FAUX FINISHES – Elisabeth Ginsburg

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FAUX FINISHES

Contact Elisabeth Ginsburg


Trend spotters undoubtedly know it already, but I have just
discovered a new and immutable truth—there’s gold in rust.
Of course, I am familiar with rust—the shed at our summer cottage
is full of rusty implements from my grandfather’s time.  We still use them, but I know that if
we ever decide to buy something new, we can sell our ancient scythes and
loppers to  an antique dealer for a
pretty penny.
But it’s not enough to have a shed bursting with oxidized
iron.  Now it’s chic to have a
garden full of rust as well.  The
catalogs have a wide selection of pre-rusted trellises and tuteurs, not to
mention rusted armillaries, ornaments, pots and urns.  It would appear that rust has taken the
place of moss, which was so fashionable a few years ago that magazines were
publishing recipes for a homemade moss-inducing glop that you could use to
“age” your pots and statues.

Several weeks ago I was visiting a large mail order
nursery’s retail establishment.
I saw a beautiful, classic rusty urn that stood about 2 ½-feet
tall.  I imagined how lovely a pair
of them would look flanking my front walk.  The practical voice in my head
whispered that when the fad for rust passes, I could convert them into
perfectly acceptable black or dark green urns with the help of a modest amount
of Rustoleum paint.


Then my husband intervened.
“Hey,” he said, as he fingered the edge of the object of my
desire.  “This is a fake.”


I zeroed in for a closer look and found that he was right.  I knew that the urn was a faux antique,
but I never would have guessed that it was faux cast iron embellished with faux
rust.  What an idea!


It seems that this urn is made out of lightweight, weather resistant
fiberglass, which, of course, can be cast into any shape, from the hull of a
racing yacht to the body of a garden gnome.  Once cast, the urn was sprayed with
gritty iron, and then allowed to rust.
After the rusting period, the urn was ready for sale.  From a distance it looks just like a
piece of neglected cast iron.  The
benefit to the gardener is that the faux rustgy urn is lighter than the real
thing and possibly a bit cheaper (although the model that I saw was rather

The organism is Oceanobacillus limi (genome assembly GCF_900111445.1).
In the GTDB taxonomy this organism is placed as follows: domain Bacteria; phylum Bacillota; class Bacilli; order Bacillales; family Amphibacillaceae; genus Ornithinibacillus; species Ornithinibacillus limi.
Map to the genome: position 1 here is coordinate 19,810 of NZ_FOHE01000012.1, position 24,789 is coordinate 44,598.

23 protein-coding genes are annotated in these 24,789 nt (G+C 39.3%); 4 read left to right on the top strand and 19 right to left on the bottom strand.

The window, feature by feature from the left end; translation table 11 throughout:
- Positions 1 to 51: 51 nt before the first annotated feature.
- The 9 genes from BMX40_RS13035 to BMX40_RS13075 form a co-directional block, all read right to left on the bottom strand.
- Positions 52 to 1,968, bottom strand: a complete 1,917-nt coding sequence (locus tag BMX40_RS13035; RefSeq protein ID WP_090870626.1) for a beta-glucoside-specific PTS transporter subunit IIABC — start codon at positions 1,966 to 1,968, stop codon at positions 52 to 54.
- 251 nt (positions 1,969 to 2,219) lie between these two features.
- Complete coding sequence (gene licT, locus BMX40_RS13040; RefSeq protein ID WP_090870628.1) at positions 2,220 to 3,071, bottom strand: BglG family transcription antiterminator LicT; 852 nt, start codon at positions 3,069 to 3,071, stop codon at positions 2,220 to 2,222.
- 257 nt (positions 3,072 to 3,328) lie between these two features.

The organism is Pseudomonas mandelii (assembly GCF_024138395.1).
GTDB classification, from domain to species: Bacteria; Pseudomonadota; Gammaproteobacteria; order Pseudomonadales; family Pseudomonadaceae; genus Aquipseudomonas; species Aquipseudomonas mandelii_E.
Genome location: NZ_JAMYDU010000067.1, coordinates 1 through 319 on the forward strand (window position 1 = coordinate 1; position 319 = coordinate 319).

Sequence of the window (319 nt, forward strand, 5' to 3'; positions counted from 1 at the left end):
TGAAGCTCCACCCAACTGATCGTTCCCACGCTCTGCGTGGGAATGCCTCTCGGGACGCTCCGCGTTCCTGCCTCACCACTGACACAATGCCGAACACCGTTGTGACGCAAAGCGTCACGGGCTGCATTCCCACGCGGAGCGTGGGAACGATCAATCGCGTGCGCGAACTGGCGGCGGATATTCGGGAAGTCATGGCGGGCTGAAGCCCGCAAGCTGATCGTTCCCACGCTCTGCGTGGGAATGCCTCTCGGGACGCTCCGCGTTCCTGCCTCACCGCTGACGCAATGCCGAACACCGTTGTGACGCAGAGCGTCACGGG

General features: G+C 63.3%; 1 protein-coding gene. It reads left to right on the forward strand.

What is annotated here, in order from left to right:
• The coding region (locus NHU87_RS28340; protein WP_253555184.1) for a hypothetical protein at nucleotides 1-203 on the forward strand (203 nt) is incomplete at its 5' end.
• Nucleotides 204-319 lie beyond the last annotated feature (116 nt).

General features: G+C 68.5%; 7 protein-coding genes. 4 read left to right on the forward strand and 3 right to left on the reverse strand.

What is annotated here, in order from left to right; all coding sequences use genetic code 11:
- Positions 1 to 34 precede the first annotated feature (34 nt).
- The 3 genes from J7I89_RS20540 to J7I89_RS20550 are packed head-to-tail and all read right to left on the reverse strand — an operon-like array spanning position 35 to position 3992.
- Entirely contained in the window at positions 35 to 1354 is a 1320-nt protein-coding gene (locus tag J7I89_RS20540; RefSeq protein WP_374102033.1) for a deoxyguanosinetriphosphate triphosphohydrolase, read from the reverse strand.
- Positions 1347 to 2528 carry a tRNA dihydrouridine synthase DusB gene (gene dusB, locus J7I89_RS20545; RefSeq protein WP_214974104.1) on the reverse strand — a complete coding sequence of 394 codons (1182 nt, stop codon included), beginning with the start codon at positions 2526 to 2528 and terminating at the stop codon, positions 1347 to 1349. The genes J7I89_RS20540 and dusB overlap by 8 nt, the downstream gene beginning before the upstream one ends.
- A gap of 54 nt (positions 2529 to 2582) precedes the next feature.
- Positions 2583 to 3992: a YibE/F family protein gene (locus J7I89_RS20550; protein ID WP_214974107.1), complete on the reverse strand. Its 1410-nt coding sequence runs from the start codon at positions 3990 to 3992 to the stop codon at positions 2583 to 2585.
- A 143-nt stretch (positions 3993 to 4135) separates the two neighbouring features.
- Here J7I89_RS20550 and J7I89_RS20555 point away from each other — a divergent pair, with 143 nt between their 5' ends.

pricey).  It is supposed to be
extremely durable as well.  Of
course, that is also one of the advantages of cast iron.  On balance, I suppose, real cast iron might rust away to
nothing in a millenium or so, while fiberglass will probably last for all
eternity.  Either way, the initial
investment will be completely amortized long before the urn disintegrates.


The market for faux cast iron is taking off at the same time as the
market for faux terra cotta, and I must confess that I have already succumbed
to the latter.  For years I was a
purist, refusing to buy plastic pots that were made to resemble terra cotta
originals.  Part of my resistance
was based on snobbery, part of it was aesthetic and at least a small part of it
was practical.  The practical side
of me loves terra cotta because it is porous, allowing for an exchange of air
and moisture that is healthy for plant roots.  My aesthetic soul also rebelled against
the cheesy appearance of earlier generations of plastic pots and planters.  The color was acceptable from a great
distance, but up close the tint and texture screamed “cheap
imitation.”  I take the
trouble to buy interesting and unusual plants, so it seemed to me that I should
take the time and trouble to buy real terra cotta pots.  I haven’t been able to afford any
yet, but I am especially fond of the rosy “Impruneta” pots, made from
clay found only in a certain region of Italy.


Now, everything has changed.
I am pleased to say that I have two non-terra cotta pots in the back
yard, and they are settling in nicely.
The faux terra cotta technology has gotten to the point where
manufacturers have created an extremely light material that looks very much
like aged terra cotta or weathered stone.
It is not hard and shiny like the old, cheesy pots, but looks and feels
a bit dusty or sandy.  The pots I
bought did not have drainage holes in them, but I was able to pierce the
bottoms relatively easily without cracking the pots and ruining them.  Of course, this may be a liability,
since I can also imagine myself denting them with an errant swipe of the
hoe.  However, the difference in
appearance between this new material and the old plastic makes up for the
slightly-less-than-impervious nature of the former.  Besides, even fully loaded with plants
and soil, these pots are easy to lift.
My lower back sings with joy.


Now, if I can just find the recipe for that moss mixture.  I’m dying
to age my faux terra cotta pots.

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